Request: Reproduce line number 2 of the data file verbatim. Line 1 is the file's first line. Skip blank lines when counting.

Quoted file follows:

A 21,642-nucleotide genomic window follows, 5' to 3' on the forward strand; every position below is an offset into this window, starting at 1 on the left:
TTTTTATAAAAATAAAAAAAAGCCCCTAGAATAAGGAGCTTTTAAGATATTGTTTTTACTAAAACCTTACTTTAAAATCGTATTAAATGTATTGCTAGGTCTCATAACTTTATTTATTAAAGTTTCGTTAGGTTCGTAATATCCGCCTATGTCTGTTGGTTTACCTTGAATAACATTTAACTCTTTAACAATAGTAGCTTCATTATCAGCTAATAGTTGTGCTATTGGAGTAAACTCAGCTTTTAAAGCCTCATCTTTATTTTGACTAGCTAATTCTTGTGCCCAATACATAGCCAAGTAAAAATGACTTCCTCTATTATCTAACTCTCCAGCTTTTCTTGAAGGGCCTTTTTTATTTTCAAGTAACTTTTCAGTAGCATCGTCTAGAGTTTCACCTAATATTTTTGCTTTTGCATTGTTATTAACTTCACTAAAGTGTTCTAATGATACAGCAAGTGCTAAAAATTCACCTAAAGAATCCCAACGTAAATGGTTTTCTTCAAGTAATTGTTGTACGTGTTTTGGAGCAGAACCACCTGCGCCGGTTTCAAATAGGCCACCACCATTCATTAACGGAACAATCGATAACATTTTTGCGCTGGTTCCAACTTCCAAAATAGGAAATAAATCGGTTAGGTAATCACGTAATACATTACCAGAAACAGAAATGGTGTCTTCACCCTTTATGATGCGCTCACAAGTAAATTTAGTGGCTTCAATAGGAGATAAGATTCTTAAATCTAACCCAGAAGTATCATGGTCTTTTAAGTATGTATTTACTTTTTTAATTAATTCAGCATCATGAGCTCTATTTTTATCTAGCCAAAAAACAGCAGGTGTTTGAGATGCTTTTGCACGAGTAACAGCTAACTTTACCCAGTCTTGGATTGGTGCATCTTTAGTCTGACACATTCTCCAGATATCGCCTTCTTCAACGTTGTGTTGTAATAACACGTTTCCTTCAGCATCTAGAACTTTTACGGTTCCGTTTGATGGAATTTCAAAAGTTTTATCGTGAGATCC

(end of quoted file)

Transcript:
TTTTTATAAAAATAAAAAAAAGCCCCTAGAATAAGGAGCTTTTAAGATATTGTTTTTACTAAAACCTTACTTTAAAATCGTATTAAATGTATTGCTAGGTCTCATAACTTTATTTATTAAAGTTTCGTTAGGTTCGTAATATCCGCCTATGTCTGTTGGTTTACCTTGAATAACATTTAACTCTTTAACAATAGTAGCTTCATTATCAGCTAATAGTTGTGCTATTGGAGTAAACTCAGCTTTTAAAGCCTCATCTTTATTTTGACTAGCTAATTCTTGTGCCCAATACATAGCCAAGTAAAAATGACTTCCTCTATTATCTAACTCTCCAGCTTTTCTTGAAGGGCCTTTTTTATTTTCAAGTAACTTTTCAGTAGCATCGTCTAGAGTTTCACCTAATATTTTTGCTTTTGCATTGTTATTAACTTCACTAAAGTGTTCTAATGATACAGCAAGTGCTAAAAATTCACCTAAAGAATCCCAACGTAAATGGTTTTCTTCAAGTAATTGTTGTACGTGTTTTGGAGCAGAACCACCTGCGCCGGTTTCAAATAGGCCACCACCATTCATTAACGGAACAATCGATAACATTTTTGCGCTGGTTCCAACTTCCAAAATAGGAAATAAATCGGTTAGGTAATCACGTAATACATTACCAGAAACAGAAATGGTGTCTTCACCCTTTATGATGCGCTCACAAGTAAATTTAGTGGCTTCAATAGGAGATAAGATTCTTAAATCTAACCCAGAAGTATCATGGTCTTTTAAGTATGTATTTACTTTTTTAATTAATTCAGCATCATGAGCTCTATTTTTATCTAGCCAAAAAACAGCAGGTGTTTGAGATGCTTTTGCACGAGTAACAGCTAACTTTACCCAGTCTTGGATTGGTGCATCTTTAGTCTGACACATTCTCCAGATATCGCCTTCTTCAACGTTGTGTTGTAATAACACGTTTCCTTCAGCATCTAGAACTTTTACGGTTCCGTTTGATGGAATTTCAAAAGTTTTATCGTGAGATCC